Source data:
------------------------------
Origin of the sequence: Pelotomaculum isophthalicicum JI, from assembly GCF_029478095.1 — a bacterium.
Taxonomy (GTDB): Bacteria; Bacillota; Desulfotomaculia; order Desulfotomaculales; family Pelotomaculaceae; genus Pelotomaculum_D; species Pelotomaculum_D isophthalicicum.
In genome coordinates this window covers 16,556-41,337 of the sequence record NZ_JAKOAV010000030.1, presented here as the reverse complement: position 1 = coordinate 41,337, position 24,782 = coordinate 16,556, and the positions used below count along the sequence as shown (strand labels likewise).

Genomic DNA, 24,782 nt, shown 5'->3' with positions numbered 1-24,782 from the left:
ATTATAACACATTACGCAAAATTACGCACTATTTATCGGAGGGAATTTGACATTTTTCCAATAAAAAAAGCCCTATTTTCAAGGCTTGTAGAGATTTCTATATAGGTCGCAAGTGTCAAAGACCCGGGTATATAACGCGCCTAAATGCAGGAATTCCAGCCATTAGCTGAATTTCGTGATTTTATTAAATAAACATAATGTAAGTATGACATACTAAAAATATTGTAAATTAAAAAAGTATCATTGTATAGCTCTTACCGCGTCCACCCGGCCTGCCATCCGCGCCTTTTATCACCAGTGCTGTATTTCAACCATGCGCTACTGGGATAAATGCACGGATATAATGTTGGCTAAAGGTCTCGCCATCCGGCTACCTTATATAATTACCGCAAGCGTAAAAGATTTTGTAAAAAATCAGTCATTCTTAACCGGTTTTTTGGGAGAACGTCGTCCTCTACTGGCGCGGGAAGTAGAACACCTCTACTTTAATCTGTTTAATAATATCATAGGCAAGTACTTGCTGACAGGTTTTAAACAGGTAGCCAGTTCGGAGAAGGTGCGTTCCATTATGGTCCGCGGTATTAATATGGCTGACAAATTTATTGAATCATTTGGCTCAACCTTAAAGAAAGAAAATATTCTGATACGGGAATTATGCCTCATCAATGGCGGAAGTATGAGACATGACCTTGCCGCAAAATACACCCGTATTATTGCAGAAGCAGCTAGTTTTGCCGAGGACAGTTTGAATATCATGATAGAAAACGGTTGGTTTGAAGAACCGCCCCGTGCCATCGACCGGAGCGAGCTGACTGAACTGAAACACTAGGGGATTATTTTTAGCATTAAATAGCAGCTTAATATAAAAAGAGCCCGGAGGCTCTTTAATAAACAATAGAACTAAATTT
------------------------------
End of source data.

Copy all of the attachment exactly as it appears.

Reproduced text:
Origin of the sequence: Pelotomaculum isophthalicicum JI, from assembly GCF_029478095.1 — a bacterium.
Taxonomy (GTDB): Bacteria; Bacillota; Desulfotomaculia; order Desulfotomaculales; family Pelotomaculaceae; genus Pelotomaculum_D; species Pelotomaculum_D isophthalicicum.
In genome coordinates this window covers 16,556-41,337 of the sequence record NZ_JAKOAV010000030.1, presented here as the reverse complement: position 1 = coordinate 41,337, position 24,782 = coordinate 16,556, and the positions used below count along the sequence as shown (strand labels likewise).

Genomic DNA, 24,782 nt, shown 5'->3' with positions numbered 1-24,782 from the left:
ATTATAACACATTACGCAAAATTACGCACTATTTATCGGAGGGAATTTGACATTTTTCCAATAAAAAAAGCCCTATTTTCAAGGCTTGTAGAGATTTCTATATAGGTCGCAAGTGTCAAAGACCCGGGTATATAACGCGCCTAAATGCAGGAATTCCAGCCATTAGCTGAATTTCGTGATTTTATTAAATAAACATAATGTAAGTATGACATACTAAAAATATTGTAAATTAAAAAAGTATCATTGTATAGCTCTTACCGCGTCCACCCGGCCTGCCATCCGCGCCTTTTATCACCAGTGCTGTATTTCAACCATGCGCTACTGGGATAAATGCACGGATATAATGTTGGCTAAAGGTCTCGCCATCCGGCTACCTTATATAATTACCGCAAGCGTAAAAGATTTTGTAAAAAATCAGTCATTCTTAACCGGTTTTTTGGGAGAACGTCGTCCTCTACTGGCGCGGGAAGTAGAACACCTCTACTTTAATCTGTTTAATAATATCATAGGCAAGTACTTGCTGACAGGTTTTAAACAGGTAGCCAGTTCGGAGAAGGTGCGTTCCATTATGGTCCGCGGTATTAATATGGCTGACAAATTTATTGAATCATTTGGCTCAACCTTAAAGAAAGAAAATATTCTGATACGGGAATTATGCCTCATCAATGGCGGAAGTATGAGACATGACCTTGCCGCAAAATACACCCGTATTATTGCAGAAGCAGCTAGTTTTGCCGAGGACAGTTTGAATATCATGATAGAAAACGGTTGGTTTGAAGAACCGCCCCGTGCCATCGACCGGAGCGAGCTGACTGAACTGAAACACTAGGGGATTATTTTTAGCATTAAATAGCAGCTTAATATAAAAAGAGCCCGGAGGCTCTTTAATAAACAATAGAACTAAATTT